Hepatitis: In terms of sheer numbers, the two diseases that most disproportionately affect inmate populations are hepatitis B (HBV) and hepatitis C (Hepatitis C Virus). In 1999 it was estimated that 155,000 inmates being released were infected with HBV. Up to 1.25 million inmates being released were estimated to be infected with Hepatitis C Virus. (See Table 1.)

Risky Behavior in Correctional Settings
Very little information is available about the transmission of communicable diseases inside US prisons and jails. Studies performed outside of the United States have demonstrated that inmates participate in a number of high risk behaviors while incarcerated, including intravenous drug use (IDU), which is the risk behavior that contributes most to new HIV, HBV and Hepatitis C Virus infections. In a study conducted in England, for instance, 58% of IDU inmates admitted to injecting drugs while incarcerated, and 73% of those injecting in prison shared needles (11). A study in Canada also found that the overwhelming risk association for HIV and Hepatitis C Virus was IDU, either inside or outside prison (12). Two Australian studies have found proof of both Hepatitis C Virus and HIV transmission occurring within prison walls. It was determined that IDU was the probable cause for inmates contracting HIV and Hepatitis C Virus, while lacerations from barbers' shears and physical assault were the likely means of Hepatitis C Virus infection in other cases (13,14). It is unknown, however, whether conditions in British, Canadian and Australian institutions compare to conditions in US facilities.

Other factors that may contribute to the transmission of blood-borne, sexually transmitted and airborne diseases in prisons and jails include overcrowding, poor or delayed access to healthcare and treatment, recidivism and frequent transfers from one prison to another (15). Some correctional institutions have a policy of segregating HIV+ prisoners from seronegative inmates. While this practice may have some benefits, including being able to manage HIV+ prisoners' healthcare more efficiently, it also concentrates individuals who are at higher risk of opportunistic infections and disease. In 1999/2000, for instance, the CDC determined that segregation and concentration of HIV+ inmates in one dormitory had contributed to the outbreak of TB in a state correctional facility in South Carolina (2).

Communicable Disease Flags
Risky behaviors can be associated with infection by more than one communicable disease. For instance, acquiring an STD is linked to unprotected sexual contact, which should point to the associated risk of HIV infection. In the same way, it is highly probable that an inmate who is being treated for IDU has been exposed to unsafe sex (trading sex for drugs or money, for instance), meaning possible exposure not only to blood-borne viruses like HBV and Hepatitis C Virus, but also to HIV and other STDs.

Identifying communicable disease "flags" that signal the need to institute a screening protocol is one way to reduce disease transmission and improve patient education. Every medical encounter can be viewed as an opportunity to pick up on these signals, allowing providers to intervene with appropriate medical intervention and/or education (see HEPPigram page 6).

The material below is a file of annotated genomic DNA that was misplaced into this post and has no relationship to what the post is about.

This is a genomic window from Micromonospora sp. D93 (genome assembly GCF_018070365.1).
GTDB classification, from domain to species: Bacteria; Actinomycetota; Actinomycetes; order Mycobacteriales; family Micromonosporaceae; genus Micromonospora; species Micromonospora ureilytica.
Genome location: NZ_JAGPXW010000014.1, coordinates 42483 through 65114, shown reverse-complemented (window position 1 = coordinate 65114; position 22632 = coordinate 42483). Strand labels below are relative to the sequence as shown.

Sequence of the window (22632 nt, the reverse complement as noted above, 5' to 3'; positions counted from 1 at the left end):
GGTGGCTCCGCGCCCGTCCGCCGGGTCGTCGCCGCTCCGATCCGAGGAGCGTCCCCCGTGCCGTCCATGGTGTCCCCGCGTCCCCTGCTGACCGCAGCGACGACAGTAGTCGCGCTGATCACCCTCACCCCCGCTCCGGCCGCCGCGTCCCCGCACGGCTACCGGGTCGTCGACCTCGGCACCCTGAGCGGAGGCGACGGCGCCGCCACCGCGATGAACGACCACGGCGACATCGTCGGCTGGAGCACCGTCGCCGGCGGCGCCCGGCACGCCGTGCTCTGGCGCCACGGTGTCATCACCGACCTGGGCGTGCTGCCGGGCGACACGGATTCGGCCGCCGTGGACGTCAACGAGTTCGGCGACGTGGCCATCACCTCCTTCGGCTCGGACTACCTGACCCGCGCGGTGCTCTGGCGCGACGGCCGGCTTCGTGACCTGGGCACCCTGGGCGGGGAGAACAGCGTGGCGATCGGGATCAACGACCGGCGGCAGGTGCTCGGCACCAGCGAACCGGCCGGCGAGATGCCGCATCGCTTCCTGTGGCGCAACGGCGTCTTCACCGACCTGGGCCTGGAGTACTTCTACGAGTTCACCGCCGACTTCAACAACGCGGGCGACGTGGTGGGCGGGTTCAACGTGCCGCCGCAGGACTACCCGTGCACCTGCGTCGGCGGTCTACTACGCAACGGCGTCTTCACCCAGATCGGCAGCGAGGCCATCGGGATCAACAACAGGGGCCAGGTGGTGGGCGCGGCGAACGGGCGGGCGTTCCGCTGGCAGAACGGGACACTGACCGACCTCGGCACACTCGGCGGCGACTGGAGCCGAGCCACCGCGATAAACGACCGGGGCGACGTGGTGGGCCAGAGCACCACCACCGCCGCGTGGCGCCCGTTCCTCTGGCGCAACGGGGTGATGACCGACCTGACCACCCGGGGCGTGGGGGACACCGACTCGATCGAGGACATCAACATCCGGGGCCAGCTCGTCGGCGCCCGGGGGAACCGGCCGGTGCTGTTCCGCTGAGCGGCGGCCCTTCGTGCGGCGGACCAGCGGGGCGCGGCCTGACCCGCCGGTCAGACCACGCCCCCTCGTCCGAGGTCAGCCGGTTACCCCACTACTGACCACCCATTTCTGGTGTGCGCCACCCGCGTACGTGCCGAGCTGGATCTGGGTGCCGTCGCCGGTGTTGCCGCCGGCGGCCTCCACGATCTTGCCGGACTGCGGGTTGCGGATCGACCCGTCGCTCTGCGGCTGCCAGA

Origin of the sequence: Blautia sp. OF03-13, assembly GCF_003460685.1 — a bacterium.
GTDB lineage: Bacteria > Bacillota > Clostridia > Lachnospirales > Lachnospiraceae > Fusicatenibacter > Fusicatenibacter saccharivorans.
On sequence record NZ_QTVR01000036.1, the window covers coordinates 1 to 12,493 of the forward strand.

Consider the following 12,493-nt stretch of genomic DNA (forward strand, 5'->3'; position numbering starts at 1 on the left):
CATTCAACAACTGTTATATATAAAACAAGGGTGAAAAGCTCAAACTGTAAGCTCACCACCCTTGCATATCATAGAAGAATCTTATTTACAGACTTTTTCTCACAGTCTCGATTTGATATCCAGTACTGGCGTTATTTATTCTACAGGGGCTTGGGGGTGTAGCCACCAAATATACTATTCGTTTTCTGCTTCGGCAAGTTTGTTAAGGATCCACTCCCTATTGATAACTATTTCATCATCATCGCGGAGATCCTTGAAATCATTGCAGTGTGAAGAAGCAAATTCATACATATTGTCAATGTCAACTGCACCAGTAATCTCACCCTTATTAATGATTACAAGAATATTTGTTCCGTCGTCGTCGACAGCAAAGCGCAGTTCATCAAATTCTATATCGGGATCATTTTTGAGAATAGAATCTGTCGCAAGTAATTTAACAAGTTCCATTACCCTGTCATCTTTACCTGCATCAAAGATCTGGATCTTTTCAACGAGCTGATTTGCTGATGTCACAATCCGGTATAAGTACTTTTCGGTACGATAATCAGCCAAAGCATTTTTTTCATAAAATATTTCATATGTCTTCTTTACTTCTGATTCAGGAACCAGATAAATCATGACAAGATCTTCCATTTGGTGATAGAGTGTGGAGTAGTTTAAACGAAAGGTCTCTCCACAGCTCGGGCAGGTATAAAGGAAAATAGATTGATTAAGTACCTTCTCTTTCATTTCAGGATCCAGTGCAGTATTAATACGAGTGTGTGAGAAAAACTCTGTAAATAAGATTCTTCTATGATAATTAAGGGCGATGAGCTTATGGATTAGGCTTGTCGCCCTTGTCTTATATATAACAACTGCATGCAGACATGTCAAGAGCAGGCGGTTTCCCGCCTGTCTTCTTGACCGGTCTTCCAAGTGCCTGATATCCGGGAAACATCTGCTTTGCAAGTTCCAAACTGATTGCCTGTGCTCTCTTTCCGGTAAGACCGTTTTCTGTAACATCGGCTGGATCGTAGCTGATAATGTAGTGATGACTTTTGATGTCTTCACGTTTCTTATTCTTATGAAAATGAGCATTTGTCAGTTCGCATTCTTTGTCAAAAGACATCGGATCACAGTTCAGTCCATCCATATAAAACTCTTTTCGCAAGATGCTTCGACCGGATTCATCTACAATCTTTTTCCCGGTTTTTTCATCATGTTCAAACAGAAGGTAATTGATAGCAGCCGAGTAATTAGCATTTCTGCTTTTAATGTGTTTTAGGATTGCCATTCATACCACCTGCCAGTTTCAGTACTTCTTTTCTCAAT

If limited resources for communicable disease screening are available, histories of high risk behavior and some laboratory tests can be used to identify higher-risk individuals, and testing can be confined to those determined to have the most at-risk profile (see HEPPigram). Childhood sexual abuse and sex work have both been associated with high risk of HIV infection, for instance (16). Screening for these two "flags", along with other indicators, can decrease the number of potential HIV test candidates.

Existing Protocols
Currently, different prisons have different protocols on testing and treating communicable diseases. One example of a protocol addressing Hepatitis C Virus comes from the Pennsylvania Department of Corrections (27). Inmates who are Hepatitis C Virus  positive or request an Hepatitis C Virus test are also tested for HIV, if at high risk. Those who are Hepatitis C Virus positive are educated about HAV and HBV vaccines, and those who have more than 12 months left on the minimum sentence and are not excluded from treatment for other medical reasons and are HIV negative are then offered Hepatitis C Virus treatment. If the inmate accepts, the treatment proceeds. (See April 2001 HEPP News, available on line at, for a full discussion of Hepatitis C Virus treatment protocols). According to Dr. Fred Maue, MD, chief of clinical services in the Pennsylvania DOC, 10,135 inmates there have been tested as of May 31 2001, and 5,429 tested positive for Hepatitis C Virus infection. Of those, 292 have completed treatment and 378 are receiving treatment. Of those not receiving treatment, 40% are still under evaluation, some were excluded because of medical, psychiatric, drug and alcohol abuse and sentencing reasons, and 20% refused treatment after having met the criteria for receiving it (28). Every inmate has received one-on-one education about Hepatitis C Virus with a trained healthcare provider.

New protocols for treating latent TB infection were developed by the CDC and published in June, 2000. Updated protocols reflecting concerns about PZA/Rifampin toxicity (see Newsflash in this issue) and guidelines for appropriately identifying and treating latent TB infection in correctional settings can be obtained from the CDC Division of Tuberculosis Elimination, at
nchstp/tb/pubs/mmwrhtml/mmwr_ updates.htm (29). HIV treatment protocols are revised by a committee of experts every year: updated protocols available online at the Health Resources and Services Administration website,, and at an AIDS Education website,